To start talking about turning 30, I’m going to throw it back a few years. OK, not a few years, 13 years. Ouch, was it really that long ago? Anyway, in high school I was part of a youth organization called FFA; most people know it as the Future Farmers of America. During my senior year I served on the state-level officer team and got all kinds of neat training on professionalism, etiquette, and even how to properly shake a hand. My fellow officers and I were told that a proper handshake includes “webbage”, referring to good contact of the fleshy area between each person’s thumb and index finger. This is really important information to know because many great things start with a good handshake. Sometimes we need to approach events in our lives with a philosophical handshake.
Today, February 18th, 2014, I turn 30 years old and I’m here to tell you I am meeting my thirties with webbage, a firm grip, eye contact, and furrowed brow that says, “Nice to meet you. I think we’ll make a good team. Let’s get to work.” And why not? I mean, I’ve spent thirty years getting ready to be 30. Heck, in the last decade I’ve gone to college, gone to war, gone to war again, gotten married, gone to college again, worked in restive South Sudan, and spent two years as a Peace Corps Volunteer. If I am not ready to be thirty by now, I never will be. And if I spend my thirties getting ready to be thirty, I’ll really be in a fix when I get to 40. So I will do no lamenting of the passing of my twenties. I haven’t got time for that kind of self-indulgent nonsense. Oh no, instead I will indulge myself in writing my thoughts on this matter for unknown persons to read about on the internet.
Sorry for the absence of a segue, but, I like country music. I like country music because I like the sound of acoustic and steel guitars and songs that reflect my affinity for agriculture, working outdoors, “real world issues”, and salt-of-the-earth people. Tim McGraw is a country music singer and he has a tune called My Next Thirty Years. It’s a song about celebrating who and what you are, focusing on what is to come, reflecting on what has passed, and asking the Lord’s blessing on the future. I hadn’t given the song too much thought before, but based on what you’ve read so far, I bet you can guess my choice for the national anthem of February 18, 2014?
In My Next Thirty Years, Mr. McGraw vows to continue to have a little fun. Me too. I’ve been lucky to see enough of the world to know how much it has to offer and had a little fun along the way. Why would I stop now? My wife is a great traveling partner and we will presumably have a family before long; which I’ve heard adds a whole new dimension of fun to life’s experiences. Except for dirty diapers. I heard these are not fun. Anyway, yes, I intend to have fun after 30. It will just look and feel a little different compared to my former fun.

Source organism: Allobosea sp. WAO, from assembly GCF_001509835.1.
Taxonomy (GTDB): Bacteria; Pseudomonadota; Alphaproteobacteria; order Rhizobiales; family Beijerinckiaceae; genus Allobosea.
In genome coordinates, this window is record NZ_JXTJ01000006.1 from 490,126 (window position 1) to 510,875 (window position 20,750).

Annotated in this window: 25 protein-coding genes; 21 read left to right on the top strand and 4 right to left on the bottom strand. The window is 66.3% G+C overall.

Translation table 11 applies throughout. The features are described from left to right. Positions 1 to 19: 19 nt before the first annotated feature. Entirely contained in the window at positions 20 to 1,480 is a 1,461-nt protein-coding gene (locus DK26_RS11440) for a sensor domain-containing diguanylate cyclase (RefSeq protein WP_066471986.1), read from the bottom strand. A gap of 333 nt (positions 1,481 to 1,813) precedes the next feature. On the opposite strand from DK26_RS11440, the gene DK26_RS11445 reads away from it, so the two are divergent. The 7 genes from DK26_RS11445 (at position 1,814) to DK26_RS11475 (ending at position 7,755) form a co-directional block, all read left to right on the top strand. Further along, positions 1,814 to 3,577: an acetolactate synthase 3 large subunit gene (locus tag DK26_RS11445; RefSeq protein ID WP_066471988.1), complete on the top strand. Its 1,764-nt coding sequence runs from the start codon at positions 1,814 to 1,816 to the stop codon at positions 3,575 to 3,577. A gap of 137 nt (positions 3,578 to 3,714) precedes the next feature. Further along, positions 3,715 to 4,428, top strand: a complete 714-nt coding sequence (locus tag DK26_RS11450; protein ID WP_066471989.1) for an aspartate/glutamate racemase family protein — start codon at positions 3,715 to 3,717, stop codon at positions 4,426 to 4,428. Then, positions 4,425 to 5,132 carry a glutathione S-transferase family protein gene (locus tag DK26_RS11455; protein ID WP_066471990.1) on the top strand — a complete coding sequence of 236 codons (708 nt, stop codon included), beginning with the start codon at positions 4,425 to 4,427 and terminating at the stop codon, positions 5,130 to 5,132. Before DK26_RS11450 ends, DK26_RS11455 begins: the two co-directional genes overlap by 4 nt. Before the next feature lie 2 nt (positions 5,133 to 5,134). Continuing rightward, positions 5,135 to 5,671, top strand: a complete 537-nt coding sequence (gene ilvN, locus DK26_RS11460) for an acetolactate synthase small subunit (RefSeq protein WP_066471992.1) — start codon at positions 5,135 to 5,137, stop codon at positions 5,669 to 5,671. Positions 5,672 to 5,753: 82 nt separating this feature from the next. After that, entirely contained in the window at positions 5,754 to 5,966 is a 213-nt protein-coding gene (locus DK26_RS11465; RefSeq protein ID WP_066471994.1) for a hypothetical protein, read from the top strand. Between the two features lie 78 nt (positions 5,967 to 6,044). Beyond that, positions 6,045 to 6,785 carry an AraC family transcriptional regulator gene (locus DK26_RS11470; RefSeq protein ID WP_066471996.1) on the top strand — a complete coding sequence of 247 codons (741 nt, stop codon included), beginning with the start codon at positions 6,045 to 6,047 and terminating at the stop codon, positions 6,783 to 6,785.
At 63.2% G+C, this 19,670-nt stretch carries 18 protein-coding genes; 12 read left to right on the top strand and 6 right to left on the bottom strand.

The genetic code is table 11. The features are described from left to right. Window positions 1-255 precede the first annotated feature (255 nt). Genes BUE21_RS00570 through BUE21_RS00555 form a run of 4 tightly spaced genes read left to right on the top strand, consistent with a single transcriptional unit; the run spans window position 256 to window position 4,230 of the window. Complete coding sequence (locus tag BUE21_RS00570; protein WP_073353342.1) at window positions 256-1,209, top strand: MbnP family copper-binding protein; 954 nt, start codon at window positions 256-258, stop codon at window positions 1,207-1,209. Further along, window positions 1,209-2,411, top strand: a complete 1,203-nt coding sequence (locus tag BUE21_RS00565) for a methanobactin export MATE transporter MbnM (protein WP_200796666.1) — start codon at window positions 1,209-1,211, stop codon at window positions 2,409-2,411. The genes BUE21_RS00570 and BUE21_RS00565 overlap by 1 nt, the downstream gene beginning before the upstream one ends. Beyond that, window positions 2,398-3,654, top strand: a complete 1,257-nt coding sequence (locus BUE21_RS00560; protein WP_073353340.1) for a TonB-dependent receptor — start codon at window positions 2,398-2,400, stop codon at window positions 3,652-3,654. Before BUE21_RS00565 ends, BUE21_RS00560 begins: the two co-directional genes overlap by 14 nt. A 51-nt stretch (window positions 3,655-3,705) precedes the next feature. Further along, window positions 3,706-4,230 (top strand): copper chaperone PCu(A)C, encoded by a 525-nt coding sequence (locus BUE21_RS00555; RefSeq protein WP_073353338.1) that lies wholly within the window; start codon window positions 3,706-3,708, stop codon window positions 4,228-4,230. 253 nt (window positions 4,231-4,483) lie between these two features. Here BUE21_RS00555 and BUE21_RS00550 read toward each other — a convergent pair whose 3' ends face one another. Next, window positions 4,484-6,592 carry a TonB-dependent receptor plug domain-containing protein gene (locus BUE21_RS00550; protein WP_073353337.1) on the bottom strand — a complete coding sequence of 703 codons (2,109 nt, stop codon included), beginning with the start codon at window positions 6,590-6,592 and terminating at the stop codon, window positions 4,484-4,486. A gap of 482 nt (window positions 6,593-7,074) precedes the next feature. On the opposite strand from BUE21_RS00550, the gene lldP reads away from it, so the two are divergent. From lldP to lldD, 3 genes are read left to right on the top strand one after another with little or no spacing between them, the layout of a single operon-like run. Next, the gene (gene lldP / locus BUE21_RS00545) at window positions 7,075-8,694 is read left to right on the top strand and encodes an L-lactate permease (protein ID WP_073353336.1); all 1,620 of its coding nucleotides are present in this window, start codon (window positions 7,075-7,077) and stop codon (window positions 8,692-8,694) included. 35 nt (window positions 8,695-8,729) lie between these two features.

Tim also sings about conquering adolescent fears. I heard a version of this line echoed by one of the first friends I made in Texas a few years back. Let’s call him Mark. Mark is older than me and I remember him telling me I was approaching a golden age; an age when youthful insecurities start to fade and make way for real personal growth and happiness in your own skin. (I guess you start having those kinds of conversations in grad school.) I think Mark and Tim's song are right and I have already felt those old fears and insecurities slipping away. Fears and insecurities are like a cold, wet blanket thrown on the fire we need to fuel our success. So good riddance. Don’t come back. Stupid fears.
There is also a little bit of angst in the McGraw song as he says, "Find a world of happiness without the hate and fear. Figure out just what I’m doing here, in my next thirty years.” Well, that thar is a tall order. And no wonder he was a little anxious. I know a lot of people older than I who can’t let go of hate and fear. I see people on the left calling the people on the right names like bigot, as if that helps make anyone become as open-minded as the oh so tolerant name caller. I see people on the right questioning the patriotism of people on the left as though anything short of their narrow prescription of national loyalty is the highest form of treason. But I digress. Or, rather, we all tend to digress, drift, and degenerate. My goal is to do these things less than I used to. Not because I want to, but because I feel like I should. I mean, I’m 30 years old for crying out loud! (See, I’ve already gotten used to calling myself 30. *pats self on back*)
And what of Tim’s search to find out just what he’s doing here? I’m not going to over-think this one. It’s not very complicated or at least I think it needn’t be. I’m here to be a good husband and try to improve at it. I’m here to do meaningful work in a career that makes a difference in people’s lives. I’m here to raise a healthy family that aspires to make a positive difference in other people’s lives. I’m here to get better at understanding first and arguing never more rarely. l’m here to find inner peace and assurance through the good Word. That’s it. Simple as this. No reason to overthink it. After all, I’m only 30. (Dang, that doesn’t seem as legitimate an argument for over-simplification as, “Hey, I’m only in my 20’s”.)
In case you hadn’t noticed, I am entering my next 30 years with a bit of confidence and purpose. This is because, generally speaking, I have learned to understand why I do what I do and why I don’t do what I don’t do. You only get so many chances to make yourself and the world better. Here’s to making the most of all of them.
I close this essay with words from the final stanza from Mr. McGraw’s former #1 hit.
My next thirty years will be the best years of my life
Raise a little family and hang out with my wife
Spend precious moments with the ones that I hold dear
Make up for lost time here, in my next thirty years